I have been remiss in my attention to the blog. I have had stuff going on, though little of it has been terribly interesting. My focus has been on getting the day-to-day stuff done around the complex while planning for some big changes in the near future.
We are looking at the possibility of relocating up north to Oregon sometime in or after spring 2016. It sounds like a long time away but it’s a big deal for the family. The wife and boy have always lived locally and nether are big fans of change or the unknown so something like this is really going to mix things up. Like I said, its a big step.
As with any relocation there are a lot of unknowns. One of the major motivators is the reality that I’m getting older and we have never had the luxury of making any real retirement plans or preparations. The chances of being able to retire anywhere locally are slim at best with the cost of living around here. More to the point, since I’m not any younger, it will only get harder to establish a homestead if we wait much longer.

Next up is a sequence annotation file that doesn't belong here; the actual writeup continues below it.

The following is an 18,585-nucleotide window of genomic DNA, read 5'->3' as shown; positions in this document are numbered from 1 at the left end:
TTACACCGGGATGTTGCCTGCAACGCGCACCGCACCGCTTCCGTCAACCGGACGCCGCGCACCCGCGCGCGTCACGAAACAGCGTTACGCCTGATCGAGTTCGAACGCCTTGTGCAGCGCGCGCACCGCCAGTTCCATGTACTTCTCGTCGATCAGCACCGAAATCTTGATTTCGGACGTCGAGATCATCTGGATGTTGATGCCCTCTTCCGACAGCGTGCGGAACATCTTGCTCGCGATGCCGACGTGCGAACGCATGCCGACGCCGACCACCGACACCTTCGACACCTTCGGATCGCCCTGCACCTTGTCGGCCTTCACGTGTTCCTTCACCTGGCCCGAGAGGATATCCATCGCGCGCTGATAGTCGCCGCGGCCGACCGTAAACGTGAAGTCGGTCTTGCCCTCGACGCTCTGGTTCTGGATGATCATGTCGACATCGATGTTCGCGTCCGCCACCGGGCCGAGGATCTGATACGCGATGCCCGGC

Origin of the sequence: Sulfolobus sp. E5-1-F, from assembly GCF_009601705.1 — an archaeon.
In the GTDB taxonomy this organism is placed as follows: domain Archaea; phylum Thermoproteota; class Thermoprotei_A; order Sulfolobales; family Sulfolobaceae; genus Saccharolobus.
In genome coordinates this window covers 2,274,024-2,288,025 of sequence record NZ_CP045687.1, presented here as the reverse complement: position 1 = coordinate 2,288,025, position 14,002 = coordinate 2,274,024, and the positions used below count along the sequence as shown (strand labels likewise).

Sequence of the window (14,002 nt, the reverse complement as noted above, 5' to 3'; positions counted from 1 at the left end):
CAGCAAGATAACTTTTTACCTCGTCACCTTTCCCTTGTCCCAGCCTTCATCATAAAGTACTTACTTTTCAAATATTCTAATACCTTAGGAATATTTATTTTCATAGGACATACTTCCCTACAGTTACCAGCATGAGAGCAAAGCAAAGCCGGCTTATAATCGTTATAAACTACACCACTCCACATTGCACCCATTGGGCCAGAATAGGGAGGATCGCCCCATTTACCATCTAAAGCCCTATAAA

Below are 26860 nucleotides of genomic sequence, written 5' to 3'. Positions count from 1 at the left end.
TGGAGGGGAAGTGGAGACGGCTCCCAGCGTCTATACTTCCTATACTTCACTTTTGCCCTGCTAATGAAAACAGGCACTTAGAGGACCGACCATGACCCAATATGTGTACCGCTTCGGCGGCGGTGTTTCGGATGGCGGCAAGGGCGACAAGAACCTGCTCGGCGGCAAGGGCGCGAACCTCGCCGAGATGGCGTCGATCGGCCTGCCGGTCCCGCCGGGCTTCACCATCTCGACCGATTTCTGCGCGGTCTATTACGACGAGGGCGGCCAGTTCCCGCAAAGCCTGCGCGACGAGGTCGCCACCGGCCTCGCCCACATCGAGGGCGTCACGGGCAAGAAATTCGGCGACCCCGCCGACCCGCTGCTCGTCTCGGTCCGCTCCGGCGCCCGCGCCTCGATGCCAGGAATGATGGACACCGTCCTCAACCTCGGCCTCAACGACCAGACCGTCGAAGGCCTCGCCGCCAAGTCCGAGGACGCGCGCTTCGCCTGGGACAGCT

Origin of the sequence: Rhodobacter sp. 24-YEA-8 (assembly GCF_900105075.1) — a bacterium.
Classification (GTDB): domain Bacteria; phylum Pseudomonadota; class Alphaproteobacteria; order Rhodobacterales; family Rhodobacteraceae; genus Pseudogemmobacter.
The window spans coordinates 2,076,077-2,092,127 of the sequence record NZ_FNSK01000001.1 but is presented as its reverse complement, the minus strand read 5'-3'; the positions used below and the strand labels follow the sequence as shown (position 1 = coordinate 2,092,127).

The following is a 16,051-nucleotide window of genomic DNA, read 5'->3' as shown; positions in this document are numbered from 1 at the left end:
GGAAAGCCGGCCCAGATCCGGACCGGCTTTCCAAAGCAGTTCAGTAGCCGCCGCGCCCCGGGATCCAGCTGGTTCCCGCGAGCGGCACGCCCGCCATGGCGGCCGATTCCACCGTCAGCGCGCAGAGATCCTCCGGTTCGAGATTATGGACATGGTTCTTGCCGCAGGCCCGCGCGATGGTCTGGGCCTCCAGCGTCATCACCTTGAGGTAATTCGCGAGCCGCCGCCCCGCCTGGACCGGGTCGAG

We looked up north because there is land available at a relatively low cost and there is enough flexibility in the building codes that I can reasonably expect to build my own home using natural building materials and techniques. It’s also more likely that there will be the resources we need. Coincidentally I have been doing a lot of studying on these materials and techniques.
I have the skills to homestead a 5+ acre plot and make it work. The idea is to develop the site using permaculture design techniques and establishing a mostly self-sufficient lifestyle. It is completely realistic to expect a five year development cycle to get to a level of resource stability that will allow us to easily live off of less than $500 a month.
The biggest hitch in this plan is to acquire the property. The second obstacle is finding a site that has the resources to make it all work. Water is a must, diverse soil (loam, clay, sand) is almost as important, as is good timber and stone resources.
Once the site is selected and secured, it will take some time to evaluate resources and to thoroughly survey the site and all of its eccentricities. Resources that need time to be gathered or processed will need to be prepared and stored, while other materials are acquired and stored. The process is long and drawn out, but if managed well and planned thoroughly I am confident we will have a well-established homestead in relatively short order.
Right now, everything is still academic.